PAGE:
Ted Cruz on this important Supreme Court decision:
Yesterday, by a 5-4 vote, the U.S. Supreme Court ruled that a 75-year-old veterans’ memorial in California’s vast Mojave Desert can remain standing. The memorial, a seven-foot metal cross, was erected in 1934 by World War I veterans to honor their fallen brethren.
This is an important victory for every veteran and every lover of liberty in America. Nothing in the Constitution supports tearing down this monument to those who gave their lives in World War I, and the Supreme Court has rightly reversed the lower-court decision that, until now, has shamefully required that the monument be covered up in a plywood box.
As Justice Kennedy powerfully observed in yesterday’s lead opinion, the Mojave Desert Memorial “evokes thousands of small crosses in foreign fields marking the graves of Americans who fell in battles, battles whose tragedies are compounded if the fallen are forgotten.”
I was deeply honored to represent over three million veterans in this case. Along with my dear friend Kelly Shackelford, we filed an amicus brief on behalf of the Veterans of Foreign Wars, The American Legion, the Military Order of the Purple Heart, and the American Ex-Prisoners of War. Read our brief here.
Kelly and I also wrote a piece on the case in the Wall Street Journal, which you can read HERE.
There was much at stake in this decision. All across this nation, monuments with religious symbols memorialize fallen veterans.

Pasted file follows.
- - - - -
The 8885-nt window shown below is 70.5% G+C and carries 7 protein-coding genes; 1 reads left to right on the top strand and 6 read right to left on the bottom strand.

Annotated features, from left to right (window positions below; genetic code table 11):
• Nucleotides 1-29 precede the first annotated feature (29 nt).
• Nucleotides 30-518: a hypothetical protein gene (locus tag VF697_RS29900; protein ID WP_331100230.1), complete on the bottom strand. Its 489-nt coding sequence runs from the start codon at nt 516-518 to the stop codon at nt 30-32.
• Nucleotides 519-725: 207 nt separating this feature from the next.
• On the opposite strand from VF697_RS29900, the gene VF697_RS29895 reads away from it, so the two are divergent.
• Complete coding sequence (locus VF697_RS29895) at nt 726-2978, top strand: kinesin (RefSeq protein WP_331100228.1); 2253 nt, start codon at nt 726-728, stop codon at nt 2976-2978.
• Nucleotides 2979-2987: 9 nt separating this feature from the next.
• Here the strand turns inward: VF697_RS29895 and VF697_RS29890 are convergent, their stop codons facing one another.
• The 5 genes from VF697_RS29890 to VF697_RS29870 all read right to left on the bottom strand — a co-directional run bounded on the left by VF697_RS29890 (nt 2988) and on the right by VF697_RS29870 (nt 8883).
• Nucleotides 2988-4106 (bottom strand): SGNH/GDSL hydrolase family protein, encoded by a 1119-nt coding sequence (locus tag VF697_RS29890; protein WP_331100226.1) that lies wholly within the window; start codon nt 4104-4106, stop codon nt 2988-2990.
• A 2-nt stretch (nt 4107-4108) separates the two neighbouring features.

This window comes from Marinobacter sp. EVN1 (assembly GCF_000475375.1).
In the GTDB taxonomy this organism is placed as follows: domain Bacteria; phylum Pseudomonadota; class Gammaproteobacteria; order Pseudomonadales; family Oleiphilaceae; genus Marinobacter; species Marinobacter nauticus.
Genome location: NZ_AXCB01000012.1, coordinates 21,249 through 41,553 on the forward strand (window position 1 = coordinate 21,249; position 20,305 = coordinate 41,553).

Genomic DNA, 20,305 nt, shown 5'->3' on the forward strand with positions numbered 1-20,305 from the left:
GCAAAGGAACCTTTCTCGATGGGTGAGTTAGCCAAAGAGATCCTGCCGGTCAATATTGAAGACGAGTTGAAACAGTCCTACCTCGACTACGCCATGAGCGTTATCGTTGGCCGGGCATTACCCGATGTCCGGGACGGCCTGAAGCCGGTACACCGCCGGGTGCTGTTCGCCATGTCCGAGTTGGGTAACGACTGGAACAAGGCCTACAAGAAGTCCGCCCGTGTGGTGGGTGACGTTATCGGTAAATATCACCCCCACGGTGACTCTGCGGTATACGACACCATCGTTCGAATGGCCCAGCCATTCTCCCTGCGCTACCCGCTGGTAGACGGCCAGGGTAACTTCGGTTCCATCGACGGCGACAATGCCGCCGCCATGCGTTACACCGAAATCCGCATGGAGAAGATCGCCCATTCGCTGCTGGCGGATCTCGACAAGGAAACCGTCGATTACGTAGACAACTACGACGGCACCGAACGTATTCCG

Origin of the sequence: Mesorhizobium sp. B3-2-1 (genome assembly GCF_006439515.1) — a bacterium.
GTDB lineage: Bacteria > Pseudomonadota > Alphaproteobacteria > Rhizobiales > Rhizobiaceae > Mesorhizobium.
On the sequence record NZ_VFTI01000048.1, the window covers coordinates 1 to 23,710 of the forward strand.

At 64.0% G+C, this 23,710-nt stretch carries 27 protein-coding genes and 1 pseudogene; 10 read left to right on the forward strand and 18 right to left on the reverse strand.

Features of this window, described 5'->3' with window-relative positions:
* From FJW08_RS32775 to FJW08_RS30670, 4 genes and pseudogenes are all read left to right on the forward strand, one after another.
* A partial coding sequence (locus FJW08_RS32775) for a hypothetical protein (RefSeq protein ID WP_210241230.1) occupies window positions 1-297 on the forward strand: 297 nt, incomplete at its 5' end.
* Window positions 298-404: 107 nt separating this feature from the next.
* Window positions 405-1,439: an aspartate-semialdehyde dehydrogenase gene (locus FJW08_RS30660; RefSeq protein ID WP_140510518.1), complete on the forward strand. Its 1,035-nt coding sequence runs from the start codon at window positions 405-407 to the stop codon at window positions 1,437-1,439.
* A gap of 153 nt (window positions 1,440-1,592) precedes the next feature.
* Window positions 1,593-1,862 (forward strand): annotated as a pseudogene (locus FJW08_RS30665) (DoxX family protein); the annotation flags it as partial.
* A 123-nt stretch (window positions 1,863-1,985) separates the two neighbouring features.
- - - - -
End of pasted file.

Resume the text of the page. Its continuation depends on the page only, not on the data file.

The ACLU challenged the Mojave Desert Memorial. If they had won this case, veterans memorials throughout the nation would have been in jeopardy, including the crosses in Arlington National Cemetery. That is an extreme and radical view, and it is not consistent with the Constitution of the United States.
The most effective part of our brief, in my opinion, is not the legal arguments, but the appendix, which has pictures of veterans memorials throughout the world that could have been imperiled by this lawsuit. I commend you to review those pictures and reflect on the stakes of this case.
Moving forward, we will certainly face many more challenges to monuments that acknowledge or reflect our religious heritage. But yesterday’s Supreme Court decision is an important step toward protecting freedom of religious expression as intended by our Founding Fathers.
America’s veterans who have died defending our country gave their last measure of devotion to preserve our right to free speech and religious expression. We owe it to them to remain vigilant against those who would dishonor their memory.
And yesterday, the Supreme Court protected them, and remained faithful to the Constitution.
- Ted Cruz, former Texas Solicitor General